Posted May 20, 2014
Any experienced dentist-employer knows that staff stability is critically important inmaintaining long-term patient relationships, and in reducing the overhead costs associated with employee turnover and training. Just as the business owner hopes to make a long-term hire, the potential employee hopes for employment stability as well! So what should a job seeker look for in a potential dental employer?
1. Professional Reputation
Dentistry – as a profession – has long enjoyed the public’s trust through the maintenance of high ethical standards and the delivery of quality care. Check with the state dental association and/or licensing board before seeking employment to ensure that he or she is free of ethical issues.
2. Clear Vision and Strong Leadership
Ask to see the practice vision and mission statements. Ask potential coworkers if they are led and inspired by the doctor, empowered by the corporate culture, or if they are just “punching the clock!”
3. Clear Job Descriptions and Office Policy Manual
Employees can only perform at their best if their duties are clearly defined! Is any “in-service” training provided before “going live?” Are the office policies clear as well? Is there an “open-door” policy of communication?
4. A Tedious Hiring Process!
If you are hired “on the spot” because you are a “warm body” with some experience and you are invited to “get to work” without training, run! A great potential employer will spend the time necessary to make a great hire. An organized approach to hiring quality personnel suggests that the employer is searching for a long-term employee relationship.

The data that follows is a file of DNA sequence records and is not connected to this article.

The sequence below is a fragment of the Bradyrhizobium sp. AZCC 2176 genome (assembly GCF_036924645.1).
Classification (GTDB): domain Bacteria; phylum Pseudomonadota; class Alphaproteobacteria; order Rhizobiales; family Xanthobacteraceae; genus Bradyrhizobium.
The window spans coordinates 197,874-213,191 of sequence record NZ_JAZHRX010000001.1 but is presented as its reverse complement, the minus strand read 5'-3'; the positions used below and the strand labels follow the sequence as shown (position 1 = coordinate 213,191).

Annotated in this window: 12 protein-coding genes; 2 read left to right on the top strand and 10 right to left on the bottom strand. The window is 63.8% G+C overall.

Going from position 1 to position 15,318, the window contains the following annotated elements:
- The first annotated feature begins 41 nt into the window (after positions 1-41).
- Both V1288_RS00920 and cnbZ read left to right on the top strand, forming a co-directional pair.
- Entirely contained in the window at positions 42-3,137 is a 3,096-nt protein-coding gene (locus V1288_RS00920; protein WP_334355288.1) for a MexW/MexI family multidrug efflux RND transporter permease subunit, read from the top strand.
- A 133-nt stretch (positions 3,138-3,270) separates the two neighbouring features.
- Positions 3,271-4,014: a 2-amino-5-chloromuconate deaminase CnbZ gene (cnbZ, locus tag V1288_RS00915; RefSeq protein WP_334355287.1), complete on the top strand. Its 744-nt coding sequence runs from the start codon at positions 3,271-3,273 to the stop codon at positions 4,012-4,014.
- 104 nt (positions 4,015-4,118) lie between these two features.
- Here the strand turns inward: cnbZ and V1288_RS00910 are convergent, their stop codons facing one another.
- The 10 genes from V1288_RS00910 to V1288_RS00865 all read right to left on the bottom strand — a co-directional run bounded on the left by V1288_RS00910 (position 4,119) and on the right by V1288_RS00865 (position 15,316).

Look beyond the common concerns about vacation time or health benefits. If the employer offers any form of retirement plan (SEP IRA, 401(k), etc.) or states a commitment to ongoing professional education and training through private consultants, society memberships, conferences, or state meetings, chances are he or she is going to continue to invest in you and your future with the practice.
6. Community Commitment
Ask if the practice is involved with the local community in any way. Not only can such involvement build the practice through word-of-mouth invitations, but it shows a professional commitment by the dentist and team to those for whom they provide care and the community in which they live.
7. Humility and Appreciation
We may trade our time and skills for a paycheck, but trading our time and skills to help build a wonderful practice with caring team and patient relationships while earning that pay check is more pleasantly and effectively accomplished in an atmosphere of trust, appreciation, and mutual respect.
While these suggestions may not always easily be assessed by an applicant, any information you can glean during the interview process will only help you and your prospective employer. Remember, most employers hire for attitude and train for competence, so put some energy and enthusiasm into your search!
Good luck and best wishes for your successful career!